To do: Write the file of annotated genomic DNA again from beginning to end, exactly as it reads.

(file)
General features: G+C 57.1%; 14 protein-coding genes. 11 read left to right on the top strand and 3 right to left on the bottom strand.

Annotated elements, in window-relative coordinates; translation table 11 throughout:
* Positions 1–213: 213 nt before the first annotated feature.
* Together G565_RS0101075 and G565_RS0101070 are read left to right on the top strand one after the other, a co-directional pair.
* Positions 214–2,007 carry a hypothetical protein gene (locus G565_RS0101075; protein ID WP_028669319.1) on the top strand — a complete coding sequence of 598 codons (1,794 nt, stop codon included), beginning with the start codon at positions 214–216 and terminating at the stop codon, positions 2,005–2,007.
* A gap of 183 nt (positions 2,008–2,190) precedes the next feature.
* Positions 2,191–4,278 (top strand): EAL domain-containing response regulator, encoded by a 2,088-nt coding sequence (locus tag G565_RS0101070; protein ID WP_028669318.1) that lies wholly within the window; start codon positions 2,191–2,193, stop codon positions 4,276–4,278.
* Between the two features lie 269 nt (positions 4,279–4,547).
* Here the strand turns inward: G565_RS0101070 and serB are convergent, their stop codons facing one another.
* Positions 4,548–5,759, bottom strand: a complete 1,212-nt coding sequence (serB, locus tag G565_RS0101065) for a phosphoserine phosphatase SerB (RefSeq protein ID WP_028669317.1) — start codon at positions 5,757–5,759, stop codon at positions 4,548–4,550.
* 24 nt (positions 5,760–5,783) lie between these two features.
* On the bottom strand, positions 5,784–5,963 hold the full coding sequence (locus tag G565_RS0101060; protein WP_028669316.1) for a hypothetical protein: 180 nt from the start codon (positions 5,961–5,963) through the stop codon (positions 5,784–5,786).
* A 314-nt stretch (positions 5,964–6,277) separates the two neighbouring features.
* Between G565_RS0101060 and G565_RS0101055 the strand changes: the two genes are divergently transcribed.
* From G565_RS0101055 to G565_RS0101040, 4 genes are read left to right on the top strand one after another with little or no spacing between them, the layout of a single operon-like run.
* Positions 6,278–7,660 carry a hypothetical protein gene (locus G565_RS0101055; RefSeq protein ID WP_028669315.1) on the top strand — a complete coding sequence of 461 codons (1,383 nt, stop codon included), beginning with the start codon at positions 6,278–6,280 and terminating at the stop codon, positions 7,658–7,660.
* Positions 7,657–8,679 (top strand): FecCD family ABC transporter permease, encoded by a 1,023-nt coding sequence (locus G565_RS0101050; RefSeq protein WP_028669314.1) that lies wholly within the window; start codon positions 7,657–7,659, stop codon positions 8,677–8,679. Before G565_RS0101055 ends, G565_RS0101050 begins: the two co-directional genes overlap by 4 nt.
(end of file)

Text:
General features: G+C 57.1%; 14 protein-coding genes. 11 read left to right on the top strand and 3 right to left on the bottom strand.

Annotated elements, in window-relative coordinates; translation table 11 throughout:
* Positions 1–213: 213 nt before the first annotated feature.
* Together G565_RS0101075 and G565_RS0101070 are read left to right on the top strand one after the other, a co-directional pair.
* Positions 214–2,007 carry a hypothetical protein gene (locus G565_RS0101075; protein ID WP_028669319.1) on the top strand — a complete coding sequence of 598 codons (1,794 nt, stop codon included), beginning with the start codon at positions 214–216 and terminating at the stop codon, positions 2,005–2,007.
* A gap of 183 nt (positions 2,008–2,190) precedes the next feature.
* Positions 2,191–4,278 (top strand): EAL domain-containing response regulator, encoded by a 2,088-nt coding sequence (locus tag G565_RS0101070; protein ID WP_028669318.1) that lies wholly within the window; start codon positions 2,191–2,193, stop codon positions 4,276–4,278.
* Between the two features lie 269 nt (positions 4,279–4,547).
* Here the strand turns inward: G565_RS0101070 and serB are convergent, their stop codons facing one another.
* Positions 4,548–5,759, bottom strand: a complete 1,212-nt coding sequence (serB, locus tag G565_RS0101065) for a phosphoserine phosphatase SerB (RefSeq protein ID WP_028669317.1) — start codon at positions 5,757–5,759, stop codon at positions 4,548–4,550.
* 24 nt (positions 5,760–5,783) lie between these two features.
* On the bottom strand, positions 5,784–5,963 hold the full coding sequence (locus tag G565_RS0101060; protein WP_028669316.1) for a hypothetical protein: 180 nt from the start codon (positions 5,961–5,963) through the stop codon (positions 5,784–5,786).
* A 314-nt stretch (positions 5,964–6,277) separates the two neighbouring features.
* Between G565_RS0101060 and G565_RS0101055 the strand changes: the two genes are divergently transcribed.
* From G565_RS0101055 to G565_RS0101040, 4 genes are read left to right on the top strand one after another with little or no spacing between them, the layout of a single operon-like run.
* Positions 6,278–7,660 carry a hypothetical protein gene (locus G565_RS0101055; RefSeq protein ID WP_028669315.1) on the top strand — a complete coding sequence of 461 codons (1,383 nt, stop codon included), beginning with the start codon at positions 6,278–6,280 and terminating at the stop codon, positions 7,658–7,660.
* Positions 7,657–8,679 (top strand): FecCD family ABC transporter permease, encoded by a 1,023-nt coding sequence (locus G565_RS0101050; RefSeq protein WP_028669314.1) that lies wholly within the window; start codon positions 7,657–7,659, stop codon positions 8,677–8,679. Before G565_RS0101055 ends, G565_RS0101050 begins: the two co-directional genes overlap by 4 nt.